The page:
Hudak: “Daffodils are the harbingers of spring”

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Stephanie Hudak

Stephanie Hudak

By Stephanie Hudak, Columnist

t’s not even winter and I’m talking about spring! Actually I’m talking about daffodils now because they need to be planted in the fall and we are quickly leaving that season. Even if you don’t like flowers or gardening, daffodils create such a joyful experience in early spring after a long dreary winter that even grumpy ol’ Scrooge might break out in a smile. How hard can it be to grow something that even with total neglect pops out of the roadside ditches all over the countryside? Not hard, but with a little TLC you can have beautiful, healthy waves of flowers that range in color from white to orange. While I said they grow anywhere, actually they don’t grow in southern Florida. But hey, who needs daffodils when you got palm trees and citrus groves. They love full sun but will do OK in part sun. The early bloomers will come up in deciduous woodland settings and thrive since they get sunlight through the bare branches. They are pretty tough plants. You can dig a hole in our nasty clay soil and probably get decent flowers, but they really prefer a nice loamy soil – what plant doesn’t? They also prefer well-drained soil that is moist during the growing season. Most of the popular species prefer neutral to acidic soil but some actually prefer a slightly alkaline soil, so you might want to ask your local nursery what kind of soil is best for the variety you have chosen, or check online. First rule is to buy high quality bulbs. Make sure they are not dried out and the larger the bulb, the better. If a friend is sharing bulbs and you can’t plant them right away, store them in a bag with slightly dampened peat moss. Planting is best done in the fall about two to four weeks before the ground freezes. We’re pretty safe here for a while but don’t wait too long. The bulbs need to establish a good root system before they bloom. “How deep?” is the most often asked question. Put them in the ground two to five times their own length. If the bulb is 2 inches long then it goes 4 inches down into the soil. If you are putting these around your mountain cabin, it is best to ensure that there is at least 3 inches of soil covering the bulb. I don’t really need to tell you to be sure that the “pointy side” is up, do I? While daffodils seem to like growing in a crowd, it is best to space them 3-6 inches apart.

They will multiply over time and this spacing will help – overly crowded plants don’t bloom as well. And a little bulb fertilizer in the bottom of the hole at planting time will be much appreciated by the plant. Now that these delights of spring are in the ground, how best to care for them? As I said, you don’t have to do anything much, but some basic care will give you bigger flowers that will bloom for many years. If your plants are not performing well, apply a low-nitrogen (nitrogen makes leaves), high-potash (makes flowers) fertilizer after they are finished blooming. Some years we have a dry spring, so for those late blooming daffodils, be sure to water them. Dry conditions may cause the flowers to not appear. If you do have huge waves of daffodils, then deadheading is impractical. But if you can, remove the spent blooms – much more attractive than droopy, wet tissue-looking clumps. More importantly, allow the leaves to remain for at least six weeks. I know, you are all saying “That’s uglier than spent flower heads.” True. But it is critical for the plant to allow photosynthesis to occur in order to store energy in the bulbs for next year. And to have sufficient photosynthesis the leaves need as much exposure to the sun as possible, so resist the urge to fold those leaves over and tied up with a rubber band. Better to plant other spring/summer flowers around them to hide the dying leaves.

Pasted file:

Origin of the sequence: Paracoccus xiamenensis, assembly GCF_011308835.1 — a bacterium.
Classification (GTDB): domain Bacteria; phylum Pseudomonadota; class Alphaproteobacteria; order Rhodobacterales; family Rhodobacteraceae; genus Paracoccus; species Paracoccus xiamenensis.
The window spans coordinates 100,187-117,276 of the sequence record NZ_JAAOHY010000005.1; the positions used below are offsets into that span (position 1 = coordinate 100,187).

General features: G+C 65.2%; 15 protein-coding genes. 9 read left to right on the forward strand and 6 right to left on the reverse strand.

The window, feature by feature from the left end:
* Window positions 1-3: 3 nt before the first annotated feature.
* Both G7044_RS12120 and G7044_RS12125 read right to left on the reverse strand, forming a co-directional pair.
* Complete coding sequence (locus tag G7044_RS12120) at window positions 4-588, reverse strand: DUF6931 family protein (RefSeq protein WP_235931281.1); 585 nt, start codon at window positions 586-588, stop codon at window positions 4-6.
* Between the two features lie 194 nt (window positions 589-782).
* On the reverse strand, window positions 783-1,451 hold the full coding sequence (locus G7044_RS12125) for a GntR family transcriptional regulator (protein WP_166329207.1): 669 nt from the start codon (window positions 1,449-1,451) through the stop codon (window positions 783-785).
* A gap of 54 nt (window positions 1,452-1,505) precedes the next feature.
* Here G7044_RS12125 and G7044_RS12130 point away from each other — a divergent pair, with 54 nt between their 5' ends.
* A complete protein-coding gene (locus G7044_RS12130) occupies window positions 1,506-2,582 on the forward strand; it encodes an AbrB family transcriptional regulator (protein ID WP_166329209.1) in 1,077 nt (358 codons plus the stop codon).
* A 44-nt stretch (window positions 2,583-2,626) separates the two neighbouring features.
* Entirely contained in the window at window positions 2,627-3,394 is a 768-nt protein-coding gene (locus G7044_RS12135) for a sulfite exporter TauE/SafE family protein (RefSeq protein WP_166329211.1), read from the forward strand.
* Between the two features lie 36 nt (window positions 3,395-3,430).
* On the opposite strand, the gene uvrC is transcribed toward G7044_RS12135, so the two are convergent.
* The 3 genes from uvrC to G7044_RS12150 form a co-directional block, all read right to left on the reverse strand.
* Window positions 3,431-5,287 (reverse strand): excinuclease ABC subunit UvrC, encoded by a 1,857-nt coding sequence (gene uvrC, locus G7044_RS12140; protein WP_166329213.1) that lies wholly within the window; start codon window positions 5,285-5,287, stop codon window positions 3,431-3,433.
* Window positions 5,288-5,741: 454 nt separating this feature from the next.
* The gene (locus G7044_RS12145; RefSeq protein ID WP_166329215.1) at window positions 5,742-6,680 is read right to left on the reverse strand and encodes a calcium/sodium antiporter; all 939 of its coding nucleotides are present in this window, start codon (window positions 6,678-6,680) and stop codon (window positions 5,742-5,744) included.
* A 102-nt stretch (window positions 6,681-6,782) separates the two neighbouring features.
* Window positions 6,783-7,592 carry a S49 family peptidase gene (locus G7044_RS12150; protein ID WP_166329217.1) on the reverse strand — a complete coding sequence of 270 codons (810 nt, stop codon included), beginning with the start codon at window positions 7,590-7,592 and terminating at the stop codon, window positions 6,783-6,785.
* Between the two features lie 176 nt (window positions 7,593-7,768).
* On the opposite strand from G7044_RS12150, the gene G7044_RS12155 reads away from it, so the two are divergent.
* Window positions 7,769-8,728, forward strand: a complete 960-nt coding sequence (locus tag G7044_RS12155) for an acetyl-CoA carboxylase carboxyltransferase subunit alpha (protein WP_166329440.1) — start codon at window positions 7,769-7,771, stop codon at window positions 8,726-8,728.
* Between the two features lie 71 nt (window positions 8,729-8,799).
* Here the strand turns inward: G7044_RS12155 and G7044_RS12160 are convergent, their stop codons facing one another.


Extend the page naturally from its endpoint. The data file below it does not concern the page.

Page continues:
When it is time to remove the dead leaves, you can either snip them off at the base or twist and gently pull them off. As one last gift, add bone meal to the soil for next year’s blooms. Now here is the best news of all. Daffodils tend to resist deer, rabbits, squirrels, chipmunks and other rodents. These critters don’t like the taste of any bulbs in the Narcissus family. That’s the good news. Like all plants, daffodils still have pests that can cause serious problems, but most of them occur underground: bulb scale mites, narcissus nematodes, basal rot, and fungal infections. If you are having serious issues with the above-ground portion of the plant, it is probably wise to dig up the bulbs and investigate what is happening there. Our county Extension Agent might be a good person to help with these mysteries.

Daffodils make for lovely cut arrangements. But do note that their stems secrete a fluid that promotes the wilting of other flowers in the vase. So soak the daffodils by themselves as long as possible and add them to the arrangement at the very last. Who would have thought that such a tough, ol’ plant would need this much care. But everything – and everyone – grows better with loving care; look at what happened to Scrooge at the end of the story. I’ll bet he even got a hug from Tiny Tim. Hard to hug a daffodil but easy to hug a friend – go for it. My thanks to Chris Lambert for asking me a simple question about her daffodils; it prompted me to share this information with you all. Christmas gift idea: perfect for planting bulbs is the Hori Hori knife. It is serrated on one side to help cut through roots and has inch markings to determine depth. Easy to find online. Be sure to get the stainless steel variety. “Daffodils, that come before the swallow dares, and take the winds of March with beauty.” William Shakespeare, The Winter’s Tale

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